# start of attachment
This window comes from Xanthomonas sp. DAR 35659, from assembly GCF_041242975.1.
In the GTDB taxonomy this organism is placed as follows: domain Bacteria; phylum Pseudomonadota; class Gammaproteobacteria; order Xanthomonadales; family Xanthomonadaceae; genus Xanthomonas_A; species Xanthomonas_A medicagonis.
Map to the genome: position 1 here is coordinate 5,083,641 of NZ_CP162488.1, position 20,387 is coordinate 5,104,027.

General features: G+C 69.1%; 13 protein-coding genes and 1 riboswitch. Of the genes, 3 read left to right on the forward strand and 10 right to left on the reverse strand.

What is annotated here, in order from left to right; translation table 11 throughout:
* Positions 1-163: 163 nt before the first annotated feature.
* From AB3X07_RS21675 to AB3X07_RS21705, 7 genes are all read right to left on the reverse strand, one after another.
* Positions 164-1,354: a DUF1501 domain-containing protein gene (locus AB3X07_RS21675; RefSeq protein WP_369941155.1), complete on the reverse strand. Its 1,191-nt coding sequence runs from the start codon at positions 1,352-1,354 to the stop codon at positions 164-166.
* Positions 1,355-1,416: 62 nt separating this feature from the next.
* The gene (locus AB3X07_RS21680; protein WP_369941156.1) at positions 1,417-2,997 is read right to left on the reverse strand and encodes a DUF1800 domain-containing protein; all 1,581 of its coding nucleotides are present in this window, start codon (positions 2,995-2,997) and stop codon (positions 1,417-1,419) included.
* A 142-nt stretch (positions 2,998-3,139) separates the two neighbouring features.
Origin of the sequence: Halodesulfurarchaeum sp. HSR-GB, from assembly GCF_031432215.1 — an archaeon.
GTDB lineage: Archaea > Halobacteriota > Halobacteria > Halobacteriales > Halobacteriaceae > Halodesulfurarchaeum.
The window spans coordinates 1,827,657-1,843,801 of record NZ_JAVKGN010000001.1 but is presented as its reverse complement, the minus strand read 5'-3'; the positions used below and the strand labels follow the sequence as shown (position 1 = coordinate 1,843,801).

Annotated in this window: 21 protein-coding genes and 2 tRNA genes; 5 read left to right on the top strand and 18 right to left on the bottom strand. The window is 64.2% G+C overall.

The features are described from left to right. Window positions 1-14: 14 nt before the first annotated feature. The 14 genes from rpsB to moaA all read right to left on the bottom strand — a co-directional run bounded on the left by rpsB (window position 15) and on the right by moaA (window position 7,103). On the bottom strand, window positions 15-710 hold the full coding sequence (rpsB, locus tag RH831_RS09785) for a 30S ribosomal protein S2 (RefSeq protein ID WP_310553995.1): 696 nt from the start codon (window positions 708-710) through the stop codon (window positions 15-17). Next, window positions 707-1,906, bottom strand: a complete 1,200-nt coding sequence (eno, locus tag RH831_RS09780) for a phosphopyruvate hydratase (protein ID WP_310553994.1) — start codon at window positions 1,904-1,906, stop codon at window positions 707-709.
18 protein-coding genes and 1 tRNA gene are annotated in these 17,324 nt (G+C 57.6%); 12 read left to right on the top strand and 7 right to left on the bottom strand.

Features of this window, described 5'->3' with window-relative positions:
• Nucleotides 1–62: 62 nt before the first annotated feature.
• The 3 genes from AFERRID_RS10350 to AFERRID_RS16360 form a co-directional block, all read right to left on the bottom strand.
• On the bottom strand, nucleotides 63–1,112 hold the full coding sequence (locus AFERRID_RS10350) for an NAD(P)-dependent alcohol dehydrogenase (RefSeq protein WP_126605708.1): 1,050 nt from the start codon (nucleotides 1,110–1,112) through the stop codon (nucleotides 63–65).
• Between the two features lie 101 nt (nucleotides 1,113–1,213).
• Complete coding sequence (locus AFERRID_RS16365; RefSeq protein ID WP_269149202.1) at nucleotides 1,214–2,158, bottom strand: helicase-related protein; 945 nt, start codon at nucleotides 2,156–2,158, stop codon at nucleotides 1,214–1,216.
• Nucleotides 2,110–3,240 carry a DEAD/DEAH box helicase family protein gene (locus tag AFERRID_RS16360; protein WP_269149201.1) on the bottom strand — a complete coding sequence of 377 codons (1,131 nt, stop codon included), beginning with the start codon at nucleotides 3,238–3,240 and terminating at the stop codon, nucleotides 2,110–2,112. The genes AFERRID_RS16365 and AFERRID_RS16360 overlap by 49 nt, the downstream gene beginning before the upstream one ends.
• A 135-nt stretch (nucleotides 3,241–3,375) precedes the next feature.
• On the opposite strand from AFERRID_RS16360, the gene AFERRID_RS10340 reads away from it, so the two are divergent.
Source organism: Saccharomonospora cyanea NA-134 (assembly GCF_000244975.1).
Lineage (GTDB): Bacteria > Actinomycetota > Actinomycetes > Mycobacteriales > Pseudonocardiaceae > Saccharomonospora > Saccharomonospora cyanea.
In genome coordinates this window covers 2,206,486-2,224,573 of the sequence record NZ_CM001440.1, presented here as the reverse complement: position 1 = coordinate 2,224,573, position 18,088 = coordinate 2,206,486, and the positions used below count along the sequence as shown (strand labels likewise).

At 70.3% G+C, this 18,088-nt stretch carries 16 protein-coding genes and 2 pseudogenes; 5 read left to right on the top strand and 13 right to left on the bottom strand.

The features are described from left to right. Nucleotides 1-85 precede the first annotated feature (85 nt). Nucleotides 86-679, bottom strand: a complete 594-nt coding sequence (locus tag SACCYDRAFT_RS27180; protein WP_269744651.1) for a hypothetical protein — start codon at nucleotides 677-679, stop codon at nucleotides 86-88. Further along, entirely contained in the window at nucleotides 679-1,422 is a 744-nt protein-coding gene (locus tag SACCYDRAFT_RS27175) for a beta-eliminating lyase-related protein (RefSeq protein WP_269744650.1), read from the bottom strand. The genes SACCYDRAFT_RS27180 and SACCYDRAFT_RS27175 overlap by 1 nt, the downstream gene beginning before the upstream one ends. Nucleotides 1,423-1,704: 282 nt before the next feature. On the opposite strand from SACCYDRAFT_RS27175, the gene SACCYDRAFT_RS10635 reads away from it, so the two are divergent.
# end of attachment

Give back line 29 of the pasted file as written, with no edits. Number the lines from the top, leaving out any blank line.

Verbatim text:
In genome coordinates this window covers 2,206,486-2,224,573 of the sequence record NZ_CM001440.1, presented here as the reverse complement: position 1 = coordinate 2,224,573, position 18,088 = coordinate 2,206,486, and the positions used below count along the sequence as shown (strand labels likewise).